Some of the rules and regulations of Formula E may at first be confusing for fans of Formula 1 or American racing. Drivers each use two cars, and must make a pit stop at some point to switch vehicles. The power of the cars is restricted to 170 kilowatts during the race, but some cars receive a ‘fan boost’. This boost is given to the most popular racers in polls conducted prior and during the first six minutes of the race. Drivers with a fan boost can use the power enhancement only once while in their second car.

As with all motorsports, Formula E has had to choose between having each driver race in the same car and allowing teams to innovate and improve. Agag has attempted to find a balance.

“It’s not easy. We’re trying to apply a lot of lessons we learned when we were in the world of Formula 1 and in GP 2 and those competitions, to apply those lessons here to try and avoid the arms race in terms of cost that happens in Formula 1,” he says.

Teams in the GP 2 championship all use the same chassis, engine, and tire supplier, in an effort to highlight who the best driver is. In contrast, Formula 1 teams can build their own cars within certain regulations, and huge amounts of money are spent making cars even a tenth of a second quicker.

“In between those, somewhere in the middle is where the right level is, and you can move it more to one side or to the other and then you will increase the cost or decrease the cost. You always have to leave a window open for innovation,” says Agag.

Maro Engel (DEU), Venturi, Sam Bird (GBR), DS Virgin Racing and Nick Heidfeld (DEU), Mahindra Racing on track at the 2016 FIA Formula E Marrakesh ePrix (L-R) | Courtesy Formula E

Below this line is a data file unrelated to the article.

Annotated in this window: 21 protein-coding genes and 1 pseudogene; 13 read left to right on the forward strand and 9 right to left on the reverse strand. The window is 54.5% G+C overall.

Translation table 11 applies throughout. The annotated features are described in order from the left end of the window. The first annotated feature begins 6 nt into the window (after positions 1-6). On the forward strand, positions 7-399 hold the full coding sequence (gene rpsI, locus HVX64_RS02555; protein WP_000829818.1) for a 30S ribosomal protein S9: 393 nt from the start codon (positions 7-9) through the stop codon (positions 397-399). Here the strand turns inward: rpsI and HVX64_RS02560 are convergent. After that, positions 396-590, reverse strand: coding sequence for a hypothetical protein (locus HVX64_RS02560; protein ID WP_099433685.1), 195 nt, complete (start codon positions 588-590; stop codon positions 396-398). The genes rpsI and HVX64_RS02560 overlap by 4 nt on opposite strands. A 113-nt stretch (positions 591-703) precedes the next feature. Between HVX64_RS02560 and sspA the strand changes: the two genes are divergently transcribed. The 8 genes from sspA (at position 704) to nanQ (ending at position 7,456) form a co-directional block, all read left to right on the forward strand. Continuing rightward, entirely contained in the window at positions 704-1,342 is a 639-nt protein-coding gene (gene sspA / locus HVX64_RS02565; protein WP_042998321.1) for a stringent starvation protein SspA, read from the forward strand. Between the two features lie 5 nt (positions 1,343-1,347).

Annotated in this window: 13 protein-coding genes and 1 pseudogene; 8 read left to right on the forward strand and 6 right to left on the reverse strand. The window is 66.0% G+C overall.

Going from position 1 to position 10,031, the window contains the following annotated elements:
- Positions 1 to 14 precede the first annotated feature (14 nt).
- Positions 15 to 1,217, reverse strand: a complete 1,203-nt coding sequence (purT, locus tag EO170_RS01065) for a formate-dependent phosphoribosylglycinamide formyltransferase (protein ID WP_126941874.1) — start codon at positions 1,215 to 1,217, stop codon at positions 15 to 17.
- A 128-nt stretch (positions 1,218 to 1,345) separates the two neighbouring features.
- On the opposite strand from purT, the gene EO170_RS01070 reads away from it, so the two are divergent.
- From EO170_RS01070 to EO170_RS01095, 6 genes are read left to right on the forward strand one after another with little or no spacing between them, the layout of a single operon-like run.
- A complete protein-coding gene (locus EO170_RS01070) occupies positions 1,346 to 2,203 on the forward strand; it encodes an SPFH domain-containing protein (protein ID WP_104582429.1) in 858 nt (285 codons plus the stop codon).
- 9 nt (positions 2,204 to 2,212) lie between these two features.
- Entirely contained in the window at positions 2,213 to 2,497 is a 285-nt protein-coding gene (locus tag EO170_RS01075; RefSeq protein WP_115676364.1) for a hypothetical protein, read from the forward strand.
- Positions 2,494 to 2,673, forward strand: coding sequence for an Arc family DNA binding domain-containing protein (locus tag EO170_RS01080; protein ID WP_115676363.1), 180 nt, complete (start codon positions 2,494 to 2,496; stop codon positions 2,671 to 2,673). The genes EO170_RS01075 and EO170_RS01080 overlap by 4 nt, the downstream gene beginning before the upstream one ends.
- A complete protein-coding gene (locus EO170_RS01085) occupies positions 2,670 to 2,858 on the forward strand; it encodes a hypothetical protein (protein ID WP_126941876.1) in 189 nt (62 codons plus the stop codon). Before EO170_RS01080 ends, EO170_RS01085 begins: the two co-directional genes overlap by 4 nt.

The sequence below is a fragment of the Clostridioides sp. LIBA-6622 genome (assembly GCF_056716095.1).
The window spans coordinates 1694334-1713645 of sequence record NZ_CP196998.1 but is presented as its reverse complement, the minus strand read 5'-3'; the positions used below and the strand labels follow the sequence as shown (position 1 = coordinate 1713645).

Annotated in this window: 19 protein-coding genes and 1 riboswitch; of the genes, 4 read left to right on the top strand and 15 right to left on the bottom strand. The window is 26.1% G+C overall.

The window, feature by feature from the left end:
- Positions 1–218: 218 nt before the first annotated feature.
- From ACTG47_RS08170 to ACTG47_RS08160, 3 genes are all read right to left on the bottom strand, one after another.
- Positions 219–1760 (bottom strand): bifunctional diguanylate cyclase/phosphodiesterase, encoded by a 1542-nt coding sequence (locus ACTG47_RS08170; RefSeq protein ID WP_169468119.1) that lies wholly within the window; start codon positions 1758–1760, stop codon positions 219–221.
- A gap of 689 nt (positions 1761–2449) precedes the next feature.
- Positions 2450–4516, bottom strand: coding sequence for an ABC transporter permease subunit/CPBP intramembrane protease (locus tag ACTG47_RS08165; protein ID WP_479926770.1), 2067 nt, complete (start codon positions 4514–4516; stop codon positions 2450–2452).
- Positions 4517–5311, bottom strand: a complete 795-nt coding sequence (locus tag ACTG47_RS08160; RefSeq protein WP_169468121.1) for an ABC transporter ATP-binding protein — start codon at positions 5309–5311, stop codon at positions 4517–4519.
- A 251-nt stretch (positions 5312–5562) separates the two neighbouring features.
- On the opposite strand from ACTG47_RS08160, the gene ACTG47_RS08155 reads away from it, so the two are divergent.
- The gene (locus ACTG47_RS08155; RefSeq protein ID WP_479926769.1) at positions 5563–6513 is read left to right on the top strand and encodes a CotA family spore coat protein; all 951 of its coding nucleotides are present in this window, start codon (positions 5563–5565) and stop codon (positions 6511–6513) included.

Maro Engel (DEU), Venturi, Sam Bird (GBR), DS Virgin Racing and Nick Heidfeld (DEU), Mahindra Racing on track at the 2016 FIA Formula E Marrakesh ePrix (L-R) | Courtesy Formula E

One of the major challenges Agag faces now is to crack the U.S., which even Formula 1 has found difficult. He says Formula E has had successful events in Miami, Fla., and Long Beach, Calif., and sometimes reaches huge audiences on television, but the sport has got the most traction in Europe, Asia, and Latin America, perhaps because of the drivers. There are no American drivers currently in Formula E.

In October 2016, it was announced that Mercedes-Benz would be taking part in the championship from season five. The company saw Formula E as an opportunity to test out its technology for electronic vehicles. “Electrification will play a major role in the future of the automotive industry – racing has always been a technology R&D platform for the motor industry, and this will make Formula E very relevant in the future.” Toto Wolff, Head of Mercedes-Benz Motorsport, said in a statement.

Season five is set to be an important one for Agag and Formula E. Agag says drivers will go from two cars per race to one which will mean they have doubled the capacity of the cars in the space of four years. He also says there will be a new look for the cars, which will be a lot more “futuristic.”

New sports launch rarely and succeed even less often. For that reason, Agag can be proud of where he is now, and aiming for the future. “I’m very excited but I’m also very happy because I really didn’t know if I was going to make year one, so for me to already be pretty sure we’re going to make year five and year 10 and 15 – it’s a pretty good feeling.”